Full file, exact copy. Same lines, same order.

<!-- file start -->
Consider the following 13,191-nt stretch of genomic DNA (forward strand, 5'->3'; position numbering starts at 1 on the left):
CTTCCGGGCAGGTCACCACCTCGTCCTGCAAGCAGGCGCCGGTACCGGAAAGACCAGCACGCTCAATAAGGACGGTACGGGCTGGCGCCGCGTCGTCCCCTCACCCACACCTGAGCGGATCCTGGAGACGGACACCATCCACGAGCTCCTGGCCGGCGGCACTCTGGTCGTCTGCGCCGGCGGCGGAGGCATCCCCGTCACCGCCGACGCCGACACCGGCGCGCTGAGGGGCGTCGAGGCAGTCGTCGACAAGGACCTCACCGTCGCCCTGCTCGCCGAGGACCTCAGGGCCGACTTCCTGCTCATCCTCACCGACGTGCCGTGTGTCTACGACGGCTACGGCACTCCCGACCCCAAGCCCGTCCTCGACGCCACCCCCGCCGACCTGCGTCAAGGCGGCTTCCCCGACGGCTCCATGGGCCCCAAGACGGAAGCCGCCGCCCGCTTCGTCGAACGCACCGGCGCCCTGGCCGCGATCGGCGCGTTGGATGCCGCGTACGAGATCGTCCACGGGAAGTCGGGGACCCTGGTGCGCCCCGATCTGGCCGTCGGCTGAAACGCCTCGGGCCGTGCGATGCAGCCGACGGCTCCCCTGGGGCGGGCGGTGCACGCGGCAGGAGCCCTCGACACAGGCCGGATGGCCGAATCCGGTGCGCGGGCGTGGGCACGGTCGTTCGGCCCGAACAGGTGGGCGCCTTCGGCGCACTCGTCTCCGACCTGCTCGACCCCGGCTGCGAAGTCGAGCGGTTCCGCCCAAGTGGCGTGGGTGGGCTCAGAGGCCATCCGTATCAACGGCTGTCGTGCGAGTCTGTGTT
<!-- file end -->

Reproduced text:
Consider the following 13,191-nt stretch of genomic DNA (forward strand, 5'->3'; position numbering starts at 1 on the left):
CTTCCGGGCAGGTCACCACCTCGTCCTGCAAGCAGGCGCCGGTACCGGAAAGACCAGCACGCTCAATAAGGACGGTACGGGCTGGCGCCGCGTCGTCCCCTCACCCACACCTGAGCGGATCCTGGAGACGGACACCATCCACGAGCTCCTGGCCGGCGGCACTCTGGTCGTCTGCGCCGGCGGCGGAGGCATCCCCGTCACCGCCGACGCCGACACCGGCGCGCTGAGGGGCGTCGAGGCAGTCGTCGACAAGGACCTCACCGTCGCCCTGCTCGCCGAGGACCTCAGGGCCGACTTCCTGCTCATCCTCACCGACGTGCCGTGTGTCTACGACGGCTACGGCACTCCCGACCCCAAGCCCGTCCTCGACGCCACCCCCGCCGACCTGCGTCAAGGCGGCTTCCCCGACGGCTCCATGGGCCCCAAGACGGAAGCCGCCGCCCGCTTCGTCGAACGCACCGGCGCCCTGGCCGCGATCGGCGCGTTGGATGCCGCGTACGAGATCGTCCACGGGAAGTCGGGGACCCTGGTGCGCCCCGATCTGGCCGTCGGCTGAAACGCCTCGGGCCGTGCGATGCAGCCGACGGCTCCCCTGGGGCGGGCGGTGCACGCGGCAGGAGCCCTCGACACAGGCCGGATGGCCGAATCCGGTGCGCGGGCGTGGGCACGGTCGTTCGGCCCGAACAGGTGGGCGCCTTCGGCGCACTCGTCTCCGACCTGCTCGACCCCGGCTGCGAAGTCGAGCGGTTCCGCCCAAGTGGCGTGGGTGGGCTCAGAGGCCATCCGTATCAACGGCTGTCGTGCGAGTCTGTGTT